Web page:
Paddling with the visually impaired

I’ve a friend who is legally blind. He’s gone out with me on the double and is now venturing out solo, with supervision, of course.

Does anyone have any ideas to help? Is there a beacon, sound or flashing light I might be able to mount on the stern of my kayak for him to follow? Any suggestions?

Obviously flat water only…


Combination light and sound…
Paddler’s Supply has a stern light that sits atop a 2 foot high mast (scroll down on this page to find it):

Then, I wonder if you could hang some sort of bell from that same mast? With the movement of the boat, and the additional movement of the flexible mast, this might provide a constant ringing of the bell.


Best beacon
We have a visually impaired paddler in our group.

As a friend, you soon become accustomed to keeping an eye out, and providing vocal cues. “Left a bit Craig” is part of the normal club conversation on the water now for us. He listens carefully for nearby paddlers and rarely needs course correction.

Crosswinds can be brutal for the visually impaired however, as we’ve noticed our friend’s tendency to not recognize weathercocking when it’s happening.

Strobes or noisemakers are a bit demeaning, I think.

Hope that helps.

Strobes or noise makers
Since a “strobe” light is generally used as a distress signal, I don’t think that would be such a great idea at all, but I will rethink the light and sound idea I proposed in my previous post (since the original poster did mention both, I was just thinking of an easy way to combine the two).


The stern light I mentioned is just a constant 360 degree light (no strobe), and at least for evening paddling, it’s something that is used whether or not it might be serving the dual purpose of helping a visually impaired person keep track of another boater. So this, I think, should not feel particularly demeaning. In any event, that’s for the paddler in question to decide.

Obviously, the light idea would work better at night, just because of the obvious contrast between dark water/sky and the light (same for a partially visually impaired person, I’m guessing). One concern I have even with this part of the idea is that it would almost require the visually impaired paddler to always be following his paddling companion; perhaps not the ideal situation. Paddling side by side, especially if there are only two paddlers, is often preferred anyway.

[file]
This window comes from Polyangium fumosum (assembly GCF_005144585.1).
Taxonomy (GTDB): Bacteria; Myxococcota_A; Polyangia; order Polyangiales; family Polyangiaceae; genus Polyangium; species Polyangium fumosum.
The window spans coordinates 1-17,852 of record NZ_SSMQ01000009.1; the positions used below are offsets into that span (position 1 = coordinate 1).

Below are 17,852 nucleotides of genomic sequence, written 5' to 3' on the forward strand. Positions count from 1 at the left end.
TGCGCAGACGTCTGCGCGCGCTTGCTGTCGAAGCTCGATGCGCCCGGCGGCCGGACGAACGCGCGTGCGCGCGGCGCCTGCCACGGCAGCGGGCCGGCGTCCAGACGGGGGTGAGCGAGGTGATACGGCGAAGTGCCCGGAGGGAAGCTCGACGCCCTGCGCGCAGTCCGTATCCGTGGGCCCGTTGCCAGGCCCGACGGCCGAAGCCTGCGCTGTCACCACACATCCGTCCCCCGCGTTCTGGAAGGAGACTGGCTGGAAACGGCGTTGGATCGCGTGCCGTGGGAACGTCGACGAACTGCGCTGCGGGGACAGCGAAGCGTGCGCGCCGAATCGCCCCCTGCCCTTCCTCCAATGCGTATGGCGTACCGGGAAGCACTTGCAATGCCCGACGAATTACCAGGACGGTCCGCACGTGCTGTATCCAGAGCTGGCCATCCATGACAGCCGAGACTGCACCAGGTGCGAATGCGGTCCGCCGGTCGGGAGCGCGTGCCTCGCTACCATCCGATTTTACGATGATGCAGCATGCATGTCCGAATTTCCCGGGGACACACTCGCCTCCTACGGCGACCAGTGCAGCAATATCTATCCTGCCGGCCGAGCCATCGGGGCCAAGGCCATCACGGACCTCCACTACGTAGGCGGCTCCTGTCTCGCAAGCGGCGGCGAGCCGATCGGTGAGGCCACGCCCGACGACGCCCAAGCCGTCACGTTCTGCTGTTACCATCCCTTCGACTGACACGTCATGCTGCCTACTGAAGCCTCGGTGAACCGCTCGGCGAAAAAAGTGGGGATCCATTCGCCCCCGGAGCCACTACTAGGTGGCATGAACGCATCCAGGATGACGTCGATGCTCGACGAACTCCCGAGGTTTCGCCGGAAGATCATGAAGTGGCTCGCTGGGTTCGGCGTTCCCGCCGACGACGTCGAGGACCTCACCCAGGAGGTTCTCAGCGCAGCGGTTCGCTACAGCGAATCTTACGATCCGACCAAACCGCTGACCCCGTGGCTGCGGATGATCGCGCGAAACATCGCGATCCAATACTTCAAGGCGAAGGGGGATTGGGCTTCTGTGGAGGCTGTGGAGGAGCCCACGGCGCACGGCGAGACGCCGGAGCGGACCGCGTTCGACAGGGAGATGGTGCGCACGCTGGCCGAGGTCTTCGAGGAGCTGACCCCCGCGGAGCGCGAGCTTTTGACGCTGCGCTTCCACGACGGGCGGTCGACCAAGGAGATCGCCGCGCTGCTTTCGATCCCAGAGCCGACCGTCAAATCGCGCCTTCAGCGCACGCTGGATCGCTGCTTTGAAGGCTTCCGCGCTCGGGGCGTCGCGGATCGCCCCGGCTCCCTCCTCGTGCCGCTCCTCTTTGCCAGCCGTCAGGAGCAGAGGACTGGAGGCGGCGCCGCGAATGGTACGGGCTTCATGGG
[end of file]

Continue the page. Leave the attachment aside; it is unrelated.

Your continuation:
I like your method of voice cues when needed. This does seem like an ideal solution. You also mentioned that he already does “listen carefully for nearby paddlers”, and since visually impaired people often do develop very sensitive and accurate hearing as compensation for missing visual cues, not only voice, but paddle and boat sounds could well be enough for him to keep track of his paddling companion(s). Probably wouldn’t need to mess with a bell. :slight_smile:

One final thing, just because…

As yet, anyway, I’m not physically impaired in any way, but for safety “just in case” practice, and sometimes just plain fun, I do experiment with things like paddling with my eyes closed, or with my ears plugged, or without the use of one hand/arm, or with one or both feet/legs “disabled”, or any combination of these. In terms of safety practice, this allows me to see how I might handle an unexpected loss of one or more of these faculties/limbs while underway. Paddling in very thick fog is something I have experienced while in open waters, as well as paddling on dark nights, so the practice of paddling with my eyes closed has been an especially interesting exercise. In fog/mist and/or wind, sound carries differently than in clear, calm conditions, so getting used to judging directions and distances with sound alone is an interesting thing to play with. I also enjoy doing this when the water is a bit lively, so body/boat/blade sensitivity and reactions are tested in a different way when there are no visual cues.